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What is it like to wake up and know that you are dying?


A little while ago I spoke to someone who was terminally ill, we got to a stage where we both felt comfortable. ‘So,’ I tried to delicately ask ‘What is it like to wake up every morning and know that you are dying?’ ‘Well,’ she responded, ‘What is it like to wake up every morning and pretend that you are not?’"

It hit me hard. Its a fact of life but some of us just more aware of the final date more than others.

We are all dying, every moment that passes of every day. That is the inescapable truth of this existence.

Its just not something I personally like to think about. A bit heavy for a Friday morning perhaps.

But blame my brother .. he is the one responsible for taking me down this rabbit hole.

He linked me to a youtube video called 'The Egg'. If you haven't heard of it, its a short story written in 2009 by Andy Weir- i'd suggest a quick google search! Essentially, its a commentary of the nature of human interactions and relationships after death and during life. It poses the question of 'what happens after death' and paints it in a really optimistic way.

What seems most subtly brilliant about 'The Egg' is the way it provides scaffolding for such an interesting take on a deep question.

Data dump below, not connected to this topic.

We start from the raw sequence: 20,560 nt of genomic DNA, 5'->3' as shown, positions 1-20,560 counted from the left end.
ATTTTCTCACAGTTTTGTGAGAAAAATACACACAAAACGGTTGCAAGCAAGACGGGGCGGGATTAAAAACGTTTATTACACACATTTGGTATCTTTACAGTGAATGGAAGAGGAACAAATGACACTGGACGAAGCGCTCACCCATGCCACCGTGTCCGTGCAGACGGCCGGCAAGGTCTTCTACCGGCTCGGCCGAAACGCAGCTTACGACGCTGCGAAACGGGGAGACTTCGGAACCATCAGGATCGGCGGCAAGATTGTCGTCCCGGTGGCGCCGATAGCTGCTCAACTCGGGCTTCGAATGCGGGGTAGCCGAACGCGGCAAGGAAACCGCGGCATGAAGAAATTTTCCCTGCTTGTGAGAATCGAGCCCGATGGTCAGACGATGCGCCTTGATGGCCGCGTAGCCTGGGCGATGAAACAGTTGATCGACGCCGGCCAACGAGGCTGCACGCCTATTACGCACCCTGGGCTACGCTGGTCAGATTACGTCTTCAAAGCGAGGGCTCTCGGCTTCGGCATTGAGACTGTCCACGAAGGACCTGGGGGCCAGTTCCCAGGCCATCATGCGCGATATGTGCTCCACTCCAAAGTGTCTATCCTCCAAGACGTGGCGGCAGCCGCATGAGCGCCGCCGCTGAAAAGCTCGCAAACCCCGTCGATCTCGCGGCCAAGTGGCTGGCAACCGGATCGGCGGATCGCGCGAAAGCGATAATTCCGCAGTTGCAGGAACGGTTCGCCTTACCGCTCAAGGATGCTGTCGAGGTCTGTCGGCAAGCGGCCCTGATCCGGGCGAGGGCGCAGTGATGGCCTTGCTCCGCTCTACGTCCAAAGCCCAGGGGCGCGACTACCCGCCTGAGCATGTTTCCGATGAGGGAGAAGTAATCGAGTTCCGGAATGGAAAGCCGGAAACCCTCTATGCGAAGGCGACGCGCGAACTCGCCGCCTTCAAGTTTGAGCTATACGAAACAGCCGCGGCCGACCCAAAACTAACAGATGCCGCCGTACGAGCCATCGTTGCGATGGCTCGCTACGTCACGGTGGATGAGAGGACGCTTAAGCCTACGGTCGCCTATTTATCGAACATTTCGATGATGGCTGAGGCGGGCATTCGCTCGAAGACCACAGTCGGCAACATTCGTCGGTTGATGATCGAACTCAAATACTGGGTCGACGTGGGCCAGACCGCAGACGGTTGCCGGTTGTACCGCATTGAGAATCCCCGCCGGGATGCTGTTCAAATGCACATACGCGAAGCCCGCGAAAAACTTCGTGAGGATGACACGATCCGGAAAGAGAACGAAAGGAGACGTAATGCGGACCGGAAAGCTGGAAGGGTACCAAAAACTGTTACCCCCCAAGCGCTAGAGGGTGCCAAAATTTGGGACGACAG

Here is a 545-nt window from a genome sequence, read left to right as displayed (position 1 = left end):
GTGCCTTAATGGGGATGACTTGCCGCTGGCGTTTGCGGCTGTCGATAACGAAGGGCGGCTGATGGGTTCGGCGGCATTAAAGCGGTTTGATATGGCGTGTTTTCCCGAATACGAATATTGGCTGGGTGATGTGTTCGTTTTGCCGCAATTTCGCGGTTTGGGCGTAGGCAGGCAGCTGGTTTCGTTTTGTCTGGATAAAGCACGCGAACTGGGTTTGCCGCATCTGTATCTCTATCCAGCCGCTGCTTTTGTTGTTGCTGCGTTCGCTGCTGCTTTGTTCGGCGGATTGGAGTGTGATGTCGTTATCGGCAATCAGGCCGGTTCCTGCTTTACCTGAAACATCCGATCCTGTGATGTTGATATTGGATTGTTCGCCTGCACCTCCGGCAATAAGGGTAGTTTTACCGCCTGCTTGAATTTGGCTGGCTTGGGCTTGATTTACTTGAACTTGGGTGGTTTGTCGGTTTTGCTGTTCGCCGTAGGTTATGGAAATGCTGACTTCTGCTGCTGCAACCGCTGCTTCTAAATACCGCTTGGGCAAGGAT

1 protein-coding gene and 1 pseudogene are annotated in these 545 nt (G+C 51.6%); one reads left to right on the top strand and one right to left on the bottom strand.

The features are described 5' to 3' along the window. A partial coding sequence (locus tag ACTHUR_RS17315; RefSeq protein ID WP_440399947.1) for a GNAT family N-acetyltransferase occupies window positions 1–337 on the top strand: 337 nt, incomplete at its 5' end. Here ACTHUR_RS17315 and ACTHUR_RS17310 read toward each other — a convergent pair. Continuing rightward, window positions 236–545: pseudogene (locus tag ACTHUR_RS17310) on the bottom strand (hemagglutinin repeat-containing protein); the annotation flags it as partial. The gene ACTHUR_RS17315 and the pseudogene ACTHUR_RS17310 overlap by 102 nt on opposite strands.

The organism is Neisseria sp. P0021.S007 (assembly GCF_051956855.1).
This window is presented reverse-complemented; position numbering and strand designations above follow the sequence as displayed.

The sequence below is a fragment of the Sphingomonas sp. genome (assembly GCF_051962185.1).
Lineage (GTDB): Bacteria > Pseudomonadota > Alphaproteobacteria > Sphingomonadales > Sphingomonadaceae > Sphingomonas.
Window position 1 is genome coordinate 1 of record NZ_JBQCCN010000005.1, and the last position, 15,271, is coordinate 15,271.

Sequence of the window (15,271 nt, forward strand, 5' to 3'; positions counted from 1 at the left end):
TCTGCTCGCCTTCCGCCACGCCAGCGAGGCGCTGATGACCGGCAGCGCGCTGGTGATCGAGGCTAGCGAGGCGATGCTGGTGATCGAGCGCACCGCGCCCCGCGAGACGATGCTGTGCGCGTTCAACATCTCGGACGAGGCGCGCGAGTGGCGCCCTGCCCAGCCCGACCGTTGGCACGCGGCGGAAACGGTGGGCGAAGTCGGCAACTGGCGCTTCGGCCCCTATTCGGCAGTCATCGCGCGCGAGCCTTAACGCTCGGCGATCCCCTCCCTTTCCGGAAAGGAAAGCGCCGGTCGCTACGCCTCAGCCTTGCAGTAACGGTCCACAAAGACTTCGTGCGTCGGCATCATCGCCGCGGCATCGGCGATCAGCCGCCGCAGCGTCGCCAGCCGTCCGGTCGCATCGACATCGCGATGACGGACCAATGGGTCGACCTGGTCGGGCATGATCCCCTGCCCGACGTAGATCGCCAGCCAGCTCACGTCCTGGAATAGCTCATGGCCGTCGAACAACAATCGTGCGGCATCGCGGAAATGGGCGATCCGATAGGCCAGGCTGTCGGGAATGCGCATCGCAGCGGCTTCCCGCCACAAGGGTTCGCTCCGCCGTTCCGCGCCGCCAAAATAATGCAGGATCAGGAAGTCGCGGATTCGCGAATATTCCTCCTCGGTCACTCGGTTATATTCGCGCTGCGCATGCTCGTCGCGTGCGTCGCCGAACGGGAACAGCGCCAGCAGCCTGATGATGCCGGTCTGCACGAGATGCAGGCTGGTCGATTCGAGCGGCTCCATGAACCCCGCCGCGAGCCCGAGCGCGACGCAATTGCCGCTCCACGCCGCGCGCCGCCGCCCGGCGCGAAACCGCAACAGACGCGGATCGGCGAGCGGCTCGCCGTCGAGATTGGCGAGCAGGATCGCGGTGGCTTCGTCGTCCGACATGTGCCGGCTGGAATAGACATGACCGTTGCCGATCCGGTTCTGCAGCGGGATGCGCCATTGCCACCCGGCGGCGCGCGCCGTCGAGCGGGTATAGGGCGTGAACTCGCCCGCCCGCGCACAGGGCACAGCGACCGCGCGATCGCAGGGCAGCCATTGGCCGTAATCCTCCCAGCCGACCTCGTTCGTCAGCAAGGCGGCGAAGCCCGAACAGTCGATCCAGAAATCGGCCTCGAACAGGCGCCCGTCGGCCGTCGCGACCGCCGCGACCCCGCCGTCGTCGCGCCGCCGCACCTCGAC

In such a short story ( or my case a few minutes of youtube video ) I was inspired to see that perhaps everything I've ever done that was selfless actually benefited a version of me.

As humans we want to identify with people, feel love, explore the world, breathe the air. We are basically hard wired to be more happy being with other people and being out in the world. "The Egg" video just highlighted my recognition of this.

If you've ever read anything by Comte-sponville ( he's a French philosopher ) you'll know he puts some incredible descriptions down into words. He talks about this feeling of oneness which he calls

'The oceanic feeling'

Its similar to walking in a woods with your friends on a summer evening and looking up at the stars at feeling like more than yourself.

Theres also a super cheesy scene in the Perks of being a Wallflower when Charlie and his friends race through the night in their car and say they feel 'infinite'

According to everything I've read by Comte-sponville

this is exactly this 'oneness of the universe' that makes life 'worth living' and forget that, everyday we wake up and pretend we are not dying.

Its probably the trickiest part to wrap your head around.

Love of fate, loving what is - not because it is good, but because it is the set of all things that occur and because nothing else exists... that is the tragic wisdom. In other words, to me, life is everything.

No one really knows for sure, what happens when your heart stops pumping blood for that final time, there are things out there that we just cannot comprehend even though we give it a good go.

A little deep... I told you. But if this isn't a reason to live every day as though its your last and tell your family and friends you love them - then I don't know what is.


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